This document describes the sample applications that are included in the OP-TEE, that aim to showcase specific functionality and use cases.

For sake of simplicity, all OP-TEE example test application are prefixed with optee_example_. All of them works as standalone host and Trusted Application and can be found in separate directories.

git location



The software is provided under the BSD 2-Clause license.

Build instructions

You can build the code in this git only or build it as part of the entire system, i.e. as a part of a full OP-TEE developer setup. For the latter, please refer to instructions at the build page. For standalone builds we currently support building with both CMake as well as with regular GNU Makefiles. However, since the both the host and the Trusted Applications have dependencies to files in optee_client (libteec.so and headers) as well as optee_os (TA-devkit), one must first build those and then refer to various files. Below we will show to to build the hello_world example for Armv7-A using regular GNU Make.

Configure the toolchain

First step is to download and configure a toolchain, see the Toolchains page for instructions.

Build the dependencies

Then you must build optee_os as well as optee_client first. Build instructions for them can be found on their respective pages.

Clone optee_examples

$ git clone https://github.com/linaro-swg/optee_examples.git

Build using GNU Make

Host application

$ cd optee_examples/hello_world/host
$ make \
    CROSS_COMPILE=arm-linux-gnueabihf- \
    TEEC_EXPORT=<optee_client>/out/export/usr \

With this you end up with a binary optee_example_hello_world in the host folder where you did the build.

Trusted Application

$ cd optee_examples/hello_world/ta
$ make \
    CROSS_COMPILE=arm-linux-gnueabihf- \
    PLATFORM=vexpress-qemu_virt \

With this you end up with a files named uuid.{ta,elf,dmp,map} etc in the ta folder where you did the build.


For a 64-bit builds (or any other toolchain) you will need to change CROSS_COMPILE (and also use a PLATFORM corresponding to an Armv8-A configuration).

Coding standards

See Coding standards.

Example applications


Application name




Generates an RSA key pair of specified size and encrypts a supplied string with it using the GlobalPlatform TEE Internal Core API.


Application name




Runs an AES encryption and decryption from a TA using the GlobalPlatform TEE Internal Core API. Non secure test application provides the key, initial vector and ciphered data.


Application name




This is a very simple Trusted Application to answer a hello command and incrementing an integer value.


Application name




HMAC based One Time Password in OP-TEE

HMAC based One Time Passwords or shortly just ‘HOTP’ has been around for many years and was initially defined in RFC4226 back in 2005. Since then it has been a popular choice for doing two factor authentication. With the implementation here we are showing how one could leverage OP-TEE for generating such HMAC based One Time Passwords in a secure manner.

Client (OP-TEE) / Server solution

The most common way of using HOTP is in a client/server setup, where the client needs to authenticate itself to be able to get access to some resources on the server. In those cases the server will ask for an One Time Password, the client will generate that and send it over to the server and if the server is OK with the password it will grant access to the client.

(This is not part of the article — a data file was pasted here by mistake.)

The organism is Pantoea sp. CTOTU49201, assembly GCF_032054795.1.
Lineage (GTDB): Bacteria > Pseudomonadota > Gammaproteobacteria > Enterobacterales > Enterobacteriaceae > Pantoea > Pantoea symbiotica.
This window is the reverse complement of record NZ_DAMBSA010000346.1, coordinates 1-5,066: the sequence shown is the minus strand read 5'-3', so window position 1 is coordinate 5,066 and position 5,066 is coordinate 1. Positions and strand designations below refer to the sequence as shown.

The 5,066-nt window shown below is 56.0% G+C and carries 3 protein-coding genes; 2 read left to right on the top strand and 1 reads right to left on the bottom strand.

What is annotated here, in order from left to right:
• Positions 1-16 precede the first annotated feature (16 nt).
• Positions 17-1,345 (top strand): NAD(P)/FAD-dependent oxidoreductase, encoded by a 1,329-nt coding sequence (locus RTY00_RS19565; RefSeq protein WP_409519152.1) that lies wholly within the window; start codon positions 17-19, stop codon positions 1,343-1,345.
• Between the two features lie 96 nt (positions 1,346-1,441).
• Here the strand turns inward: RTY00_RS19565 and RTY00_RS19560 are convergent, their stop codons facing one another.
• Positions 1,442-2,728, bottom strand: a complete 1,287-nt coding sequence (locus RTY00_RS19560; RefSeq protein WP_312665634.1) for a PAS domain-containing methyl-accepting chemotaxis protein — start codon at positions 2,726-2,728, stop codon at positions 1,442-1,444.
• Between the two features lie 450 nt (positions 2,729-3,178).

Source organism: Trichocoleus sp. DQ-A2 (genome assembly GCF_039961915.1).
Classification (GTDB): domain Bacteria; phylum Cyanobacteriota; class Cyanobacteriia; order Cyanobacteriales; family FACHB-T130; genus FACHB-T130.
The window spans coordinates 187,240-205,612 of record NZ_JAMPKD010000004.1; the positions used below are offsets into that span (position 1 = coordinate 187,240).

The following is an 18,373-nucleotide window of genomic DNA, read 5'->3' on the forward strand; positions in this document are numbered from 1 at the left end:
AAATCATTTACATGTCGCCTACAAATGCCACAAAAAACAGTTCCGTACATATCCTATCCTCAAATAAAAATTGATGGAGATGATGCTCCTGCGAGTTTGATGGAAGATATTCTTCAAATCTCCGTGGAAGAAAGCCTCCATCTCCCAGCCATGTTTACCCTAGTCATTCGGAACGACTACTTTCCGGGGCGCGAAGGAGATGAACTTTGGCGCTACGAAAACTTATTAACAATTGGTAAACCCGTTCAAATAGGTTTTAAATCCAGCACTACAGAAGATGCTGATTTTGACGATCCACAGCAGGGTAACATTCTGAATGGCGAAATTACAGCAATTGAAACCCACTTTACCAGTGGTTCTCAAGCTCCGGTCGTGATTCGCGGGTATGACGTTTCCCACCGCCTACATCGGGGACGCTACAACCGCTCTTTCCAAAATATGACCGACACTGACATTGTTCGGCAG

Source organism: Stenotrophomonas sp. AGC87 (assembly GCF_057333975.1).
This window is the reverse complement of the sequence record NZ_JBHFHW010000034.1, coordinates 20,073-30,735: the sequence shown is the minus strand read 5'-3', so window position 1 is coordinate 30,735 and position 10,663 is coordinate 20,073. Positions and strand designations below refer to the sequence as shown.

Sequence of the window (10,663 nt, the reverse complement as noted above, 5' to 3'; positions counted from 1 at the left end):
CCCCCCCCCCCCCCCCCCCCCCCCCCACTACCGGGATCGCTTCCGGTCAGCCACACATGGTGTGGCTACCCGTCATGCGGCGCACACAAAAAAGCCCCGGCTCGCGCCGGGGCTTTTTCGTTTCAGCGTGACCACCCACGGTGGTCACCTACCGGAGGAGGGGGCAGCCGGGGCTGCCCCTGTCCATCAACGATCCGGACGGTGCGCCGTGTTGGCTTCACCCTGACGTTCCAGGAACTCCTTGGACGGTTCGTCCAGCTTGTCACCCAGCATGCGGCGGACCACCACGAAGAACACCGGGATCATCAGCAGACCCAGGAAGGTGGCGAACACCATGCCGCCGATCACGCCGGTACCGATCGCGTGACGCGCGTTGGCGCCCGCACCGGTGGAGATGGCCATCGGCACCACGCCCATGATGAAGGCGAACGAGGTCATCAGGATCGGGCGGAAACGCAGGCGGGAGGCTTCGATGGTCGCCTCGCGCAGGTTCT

Technically how it is working is that the server and the client needs to agree on shared key (’K’) and also start from the same counter (’C’). How that is done in practice is another topic, but RFC4226 has some discussion about it. You should at least have a secure channel between the client and the server when sharing the key, but even better would be if you could establish a secure channel all the way down to the TEE (currently we have TCP/UDP support in OP-TEE, but not TLS).

When both the server and the client knows about and use the same key and counter they can start doing client authentication using HOTP. In short what happens is that both the client and the server computes the same HOTP and the server compares the result of both computations (which should be the same to grant access). How that could work can be seen in the sequence diagram below.

In the current implementation we have OP-TEE acting as a client and the server is a remote service running somewhere else. There is no server implemented, but that should be pretty easy to add in a real scenario. The important thing here is to be able to register the shared key in the TEE and to get HOTP values from the TEE on request.

Since the current implementation works as a client we do not need to think about implementing the look-ahead synchronization window (’s’) nor do we have to think about adding throttling (which prevents/slows down brute force attacks).

Sequence diagram - Client / Server


Client / Server (OP-TEE)?

Even though the current implementation works as a HOTP client, there is nothing saying that the implementation cannot be updated to also work as the validating server. One could for example have a simple device (a [security token] only generating one time passwords) and use the TEE as a validating service to open up other secure services.


Application name




Generates a random UUID using capabilities of TEE API (TEE_GenerateRandom()).


Application name




A Trusted Application to read/write raw data into the OP-TEE secure storage using the GlobalPlatform TEE Internal Core API.

Further reading

Some additional information about how to write and compile Trusted Applications can be found at the Trusted Applications page.